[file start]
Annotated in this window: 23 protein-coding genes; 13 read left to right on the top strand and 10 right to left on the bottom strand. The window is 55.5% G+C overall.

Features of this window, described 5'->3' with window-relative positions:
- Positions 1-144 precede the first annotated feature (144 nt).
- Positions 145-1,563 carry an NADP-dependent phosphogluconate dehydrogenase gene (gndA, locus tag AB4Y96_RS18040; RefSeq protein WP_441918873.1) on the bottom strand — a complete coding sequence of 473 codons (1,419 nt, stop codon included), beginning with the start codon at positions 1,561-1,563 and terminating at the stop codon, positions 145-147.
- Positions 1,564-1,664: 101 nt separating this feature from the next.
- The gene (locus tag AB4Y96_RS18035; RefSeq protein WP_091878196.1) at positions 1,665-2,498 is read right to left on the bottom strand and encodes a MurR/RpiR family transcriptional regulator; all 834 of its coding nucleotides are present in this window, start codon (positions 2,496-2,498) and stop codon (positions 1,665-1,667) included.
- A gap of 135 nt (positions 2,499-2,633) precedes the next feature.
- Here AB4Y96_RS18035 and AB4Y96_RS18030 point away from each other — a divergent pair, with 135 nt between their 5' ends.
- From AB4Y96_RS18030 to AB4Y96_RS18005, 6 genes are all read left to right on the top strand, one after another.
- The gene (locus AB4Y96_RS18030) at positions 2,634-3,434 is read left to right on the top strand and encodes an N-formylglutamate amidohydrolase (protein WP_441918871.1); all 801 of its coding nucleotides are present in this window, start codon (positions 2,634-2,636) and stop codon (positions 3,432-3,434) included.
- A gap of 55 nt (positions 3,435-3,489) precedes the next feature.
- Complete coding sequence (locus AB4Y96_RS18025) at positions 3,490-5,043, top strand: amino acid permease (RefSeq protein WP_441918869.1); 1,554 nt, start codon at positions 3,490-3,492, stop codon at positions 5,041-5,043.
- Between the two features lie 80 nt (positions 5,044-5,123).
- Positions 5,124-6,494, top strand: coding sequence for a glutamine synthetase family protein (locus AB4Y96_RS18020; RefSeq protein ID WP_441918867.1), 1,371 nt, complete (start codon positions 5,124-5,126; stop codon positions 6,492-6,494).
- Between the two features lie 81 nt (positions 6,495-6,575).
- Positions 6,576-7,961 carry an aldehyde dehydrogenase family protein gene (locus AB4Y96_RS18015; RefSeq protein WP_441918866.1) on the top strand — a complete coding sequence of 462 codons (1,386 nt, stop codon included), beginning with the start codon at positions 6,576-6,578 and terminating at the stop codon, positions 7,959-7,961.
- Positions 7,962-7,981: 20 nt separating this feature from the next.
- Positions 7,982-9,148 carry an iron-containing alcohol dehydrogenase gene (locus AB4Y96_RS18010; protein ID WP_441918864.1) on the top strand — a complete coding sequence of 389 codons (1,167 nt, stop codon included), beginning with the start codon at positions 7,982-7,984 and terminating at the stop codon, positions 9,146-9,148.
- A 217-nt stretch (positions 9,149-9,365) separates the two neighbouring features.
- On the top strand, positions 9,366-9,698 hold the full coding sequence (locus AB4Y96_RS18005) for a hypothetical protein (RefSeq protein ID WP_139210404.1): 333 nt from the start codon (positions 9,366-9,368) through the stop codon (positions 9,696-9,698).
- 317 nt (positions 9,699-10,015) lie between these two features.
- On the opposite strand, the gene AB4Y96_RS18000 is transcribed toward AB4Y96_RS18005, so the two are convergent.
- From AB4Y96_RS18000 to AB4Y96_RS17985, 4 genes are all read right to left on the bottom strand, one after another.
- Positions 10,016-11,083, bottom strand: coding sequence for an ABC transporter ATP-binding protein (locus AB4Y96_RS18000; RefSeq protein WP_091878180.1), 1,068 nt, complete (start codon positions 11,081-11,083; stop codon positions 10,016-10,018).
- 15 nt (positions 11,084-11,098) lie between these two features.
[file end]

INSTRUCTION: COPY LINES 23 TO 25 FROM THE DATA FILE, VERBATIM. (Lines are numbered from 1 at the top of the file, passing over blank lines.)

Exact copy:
- From AB4Y96_RS18000 to AB4Y96_RS17985, 4 genes are all read right to left on the bottom strand, one after another.
- Positions 10,016-11,083, bottom strand: coding sequence for an ABC transporter ATP-binding protein (locus AB4Y96_RS18000; RefSeq protein WP_091878180.1), 1,068 nt, complete (start codon positions 11,081-11,083; stop codon positions 10,016-10,018).
- 15 nt (positions 11,084-11,098) lie between these two features.